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Signs of Life: The Letters of Hilde Verdoner-Sluizer from Nazi Transit Camp, Westerbork, 1942 to 1944
     

Signs of Life: The Letters of Hilde Verdoner-Sluizer from Nazi Transit Camp, Westerbork, 1942 to 1944

by Hilde Verdoner-Sluizer, Jacob Boas (Foreword by), Yoka Verdoner (Editor), Francisca Verdoner Kan (Editor)
 
An intensely personal account of life in a Nazi camp in Holland from which trains carried Dutch Jews to their death in the extermination camps of Eastern Europe. These eloquent letters were written by a thirty-three-year-old housewife and mother of three young children, ages three, five, and eight. Her husband, also in hiding, urges her again and again to escape by

Overview

An intensely personal account of life in a Nazi camp in Holland from which trains carried Dutch Jews to their death in the extermination camps of Eastern Europe. These eloquent letters were written by a thirty-three-year-old housewife and mother of three young children, ages three, five, and eight. Her husband, also in hiding, urges her again and again to escape by means of his contacts with the underground. Hilde faces the terrible dilemma of staying or escaping at the price of certain reprisal to her parents, in-laws and brother. Hilde's letters reflect her initial denial of the reality of what was happening to a final understanding of her fate.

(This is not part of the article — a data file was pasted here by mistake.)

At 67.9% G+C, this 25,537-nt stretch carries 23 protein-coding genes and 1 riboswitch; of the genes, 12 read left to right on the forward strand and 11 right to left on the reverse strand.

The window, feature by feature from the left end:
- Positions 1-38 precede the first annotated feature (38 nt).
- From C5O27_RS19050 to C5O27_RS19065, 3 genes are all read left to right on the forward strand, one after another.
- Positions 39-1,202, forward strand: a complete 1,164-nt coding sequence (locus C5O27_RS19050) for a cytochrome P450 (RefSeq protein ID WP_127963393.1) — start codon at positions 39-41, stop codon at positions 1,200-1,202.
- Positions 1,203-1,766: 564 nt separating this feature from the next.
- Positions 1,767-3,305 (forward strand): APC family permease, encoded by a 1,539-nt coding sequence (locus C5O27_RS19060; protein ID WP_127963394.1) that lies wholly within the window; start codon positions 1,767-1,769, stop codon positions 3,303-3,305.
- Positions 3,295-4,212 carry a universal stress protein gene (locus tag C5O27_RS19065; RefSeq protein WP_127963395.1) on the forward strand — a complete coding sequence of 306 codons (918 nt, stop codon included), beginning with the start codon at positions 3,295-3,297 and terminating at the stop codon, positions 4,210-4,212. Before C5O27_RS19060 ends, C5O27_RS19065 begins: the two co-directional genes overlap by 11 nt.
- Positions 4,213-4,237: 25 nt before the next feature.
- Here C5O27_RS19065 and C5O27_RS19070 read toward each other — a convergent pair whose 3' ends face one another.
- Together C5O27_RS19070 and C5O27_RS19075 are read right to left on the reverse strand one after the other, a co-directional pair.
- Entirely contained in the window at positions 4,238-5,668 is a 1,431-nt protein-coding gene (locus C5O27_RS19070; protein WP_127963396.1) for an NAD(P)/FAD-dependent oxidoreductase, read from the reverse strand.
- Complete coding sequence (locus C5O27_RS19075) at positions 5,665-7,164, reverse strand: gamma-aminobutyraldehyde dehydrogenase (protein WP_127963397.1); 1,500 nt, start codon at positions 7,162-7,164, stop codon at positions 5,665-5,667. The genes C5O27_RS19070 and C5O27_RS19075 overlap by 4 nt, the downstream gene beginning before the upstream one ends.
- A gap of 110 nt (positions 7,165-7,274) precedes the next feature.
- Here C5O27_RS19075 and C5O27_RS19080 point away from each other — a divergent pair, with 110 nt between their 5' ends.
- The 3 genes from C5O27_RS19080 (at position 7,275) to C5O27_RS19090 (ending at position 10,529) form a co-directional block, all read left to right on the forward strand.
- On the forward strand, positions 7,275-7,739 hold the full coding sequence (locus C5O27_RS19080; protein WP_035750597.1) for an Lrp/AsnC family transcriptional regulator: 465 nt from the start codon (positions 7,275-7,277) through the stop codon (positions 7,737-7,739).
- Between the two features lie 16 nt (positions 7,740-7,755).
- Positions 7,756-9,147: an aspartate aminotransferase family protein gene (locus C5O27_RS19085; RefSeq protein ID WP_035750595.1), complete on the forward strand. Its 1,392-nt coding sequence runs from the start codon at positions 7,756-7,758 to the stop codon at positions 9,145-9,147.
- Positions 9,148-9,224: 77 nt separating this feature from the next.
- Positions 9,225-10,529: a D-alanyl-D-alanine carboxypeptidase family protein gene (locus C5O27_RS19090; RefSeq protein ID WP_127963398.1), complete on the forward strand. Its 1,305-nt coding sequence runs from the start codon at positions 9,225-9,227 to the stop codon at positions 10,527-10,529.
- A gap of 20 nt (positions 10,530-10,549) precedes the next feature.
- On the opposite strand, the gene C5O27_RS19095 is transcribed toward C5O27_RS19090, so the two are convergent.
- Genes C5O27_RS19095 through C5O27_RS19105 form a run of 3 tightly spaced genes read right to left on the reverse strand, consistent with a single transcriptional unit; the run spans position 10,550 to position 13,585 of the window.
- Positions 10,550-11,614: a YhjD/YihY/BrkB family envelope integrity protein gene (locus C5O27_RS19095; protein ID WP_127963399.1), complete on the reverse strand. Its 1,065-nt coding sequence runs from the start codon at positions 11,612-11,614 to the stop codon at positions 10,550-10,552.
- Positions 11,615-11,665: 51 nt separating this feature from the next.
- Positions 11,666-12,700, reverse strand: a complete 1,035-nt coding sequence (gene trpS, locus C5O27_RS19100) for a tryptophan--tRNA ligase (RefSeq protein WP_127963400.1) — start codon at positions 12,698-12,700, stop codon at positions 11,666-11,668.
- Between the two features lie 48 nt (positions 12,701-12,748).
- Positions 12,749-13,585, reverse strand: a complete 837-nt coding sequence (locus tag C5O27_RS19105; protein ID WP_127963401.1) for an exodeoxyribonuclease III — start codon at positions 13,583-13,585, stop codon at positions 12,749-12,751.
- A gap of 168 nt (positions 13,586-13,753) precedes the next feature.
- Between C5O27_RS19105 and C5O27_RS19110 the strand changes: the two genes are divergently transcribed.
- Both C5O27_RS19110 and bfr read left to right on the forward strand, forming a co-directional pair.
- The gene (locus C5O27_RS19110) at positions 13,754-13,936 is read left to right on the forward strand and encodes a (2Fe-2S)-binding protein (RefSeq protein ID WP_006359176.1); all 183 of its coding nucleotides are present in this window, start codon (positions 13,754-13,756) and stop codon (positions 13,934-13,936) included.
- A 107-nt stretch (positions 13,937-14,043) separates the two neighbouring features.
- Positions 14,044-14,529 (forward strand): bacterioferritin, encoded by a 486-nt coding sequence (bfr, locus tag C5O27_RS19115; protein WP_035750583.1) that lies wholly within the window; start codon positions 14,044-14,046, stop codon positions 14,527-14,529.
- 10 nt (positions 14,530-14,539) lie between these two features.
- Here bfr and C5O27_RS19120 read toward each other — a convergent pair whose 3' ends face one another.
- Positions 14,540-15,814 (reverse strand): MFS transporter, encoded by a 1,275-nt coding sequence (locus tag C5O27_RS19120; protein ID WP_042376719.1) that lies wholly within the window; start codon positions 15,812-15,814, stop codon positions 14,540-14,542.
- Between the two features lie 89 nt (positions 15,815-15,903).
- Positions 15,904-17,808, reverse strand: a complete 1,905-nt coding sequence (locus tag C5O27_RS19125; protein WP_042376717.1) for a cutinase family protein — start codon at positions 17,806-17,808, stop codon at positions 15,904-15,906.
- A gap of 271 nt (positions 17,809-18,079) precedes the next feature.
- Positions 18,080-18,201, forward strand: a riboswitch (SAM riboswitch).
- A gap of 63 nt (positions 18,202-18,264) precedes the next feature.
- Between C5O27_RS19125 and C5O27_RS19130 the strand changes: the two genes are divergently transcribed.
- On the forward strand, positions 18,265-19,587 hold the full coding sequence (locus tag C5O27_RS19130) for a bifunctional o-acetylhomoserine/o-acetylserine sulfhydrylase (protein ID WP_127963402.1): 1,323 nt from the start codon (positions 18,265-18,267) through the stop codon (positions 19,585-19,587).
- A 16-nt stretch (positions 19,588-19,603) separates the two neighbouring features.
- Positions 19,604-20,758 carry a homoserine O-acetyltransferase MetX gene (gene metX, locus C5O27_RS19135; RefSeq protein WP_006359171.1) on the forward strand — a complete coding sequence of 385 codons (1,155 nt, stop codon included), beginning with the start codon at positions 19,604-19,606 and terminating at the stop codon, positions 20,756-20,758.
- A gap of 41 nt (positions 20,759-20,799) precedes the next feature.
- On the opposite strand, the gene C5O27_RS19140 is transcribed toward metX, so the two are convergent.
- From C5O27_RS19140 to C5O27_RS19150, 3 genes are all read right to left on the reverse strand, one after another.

"The story of the Holocaust is the of millions of Jews life the author of these letters, ordinary people who are seldom heard from... To read Signs of Life is to experience the Holocaust at ground level".

Editorial Reviews

Library Journal - Library Journal
Westerbork was a holding station in the Netherlands for Jews and other ``undesirables'' before they were sent off to be gassed in Auschwitz and other camps. Verdoner-Sluizer was a brave woman who was sent to her death in February 1944 at Auschwitz. Her letters are filled with concern for her parents, family, and friends. Her husband and three children managed to survive in hiding (the collection is edited by Hilde's daughters). Jacob Boas of the Holocaust Center of Northern California states in the forward that Hilde represents ``the voice of the average Jew.'' Hilde is not philosophical; her concerns are practical. Altogether this is a very moving book, though rather slow reading. Recommended for libraries with extensive Holocaust or Judaica collections.-- Paul Kaplan, Highland Park P.L., Ill.

Product Details

ISBN-13:
9780874919554
Publisher:
Acropolis Books, Incorporated
Publication date:
11/13/1990
Pages:
223

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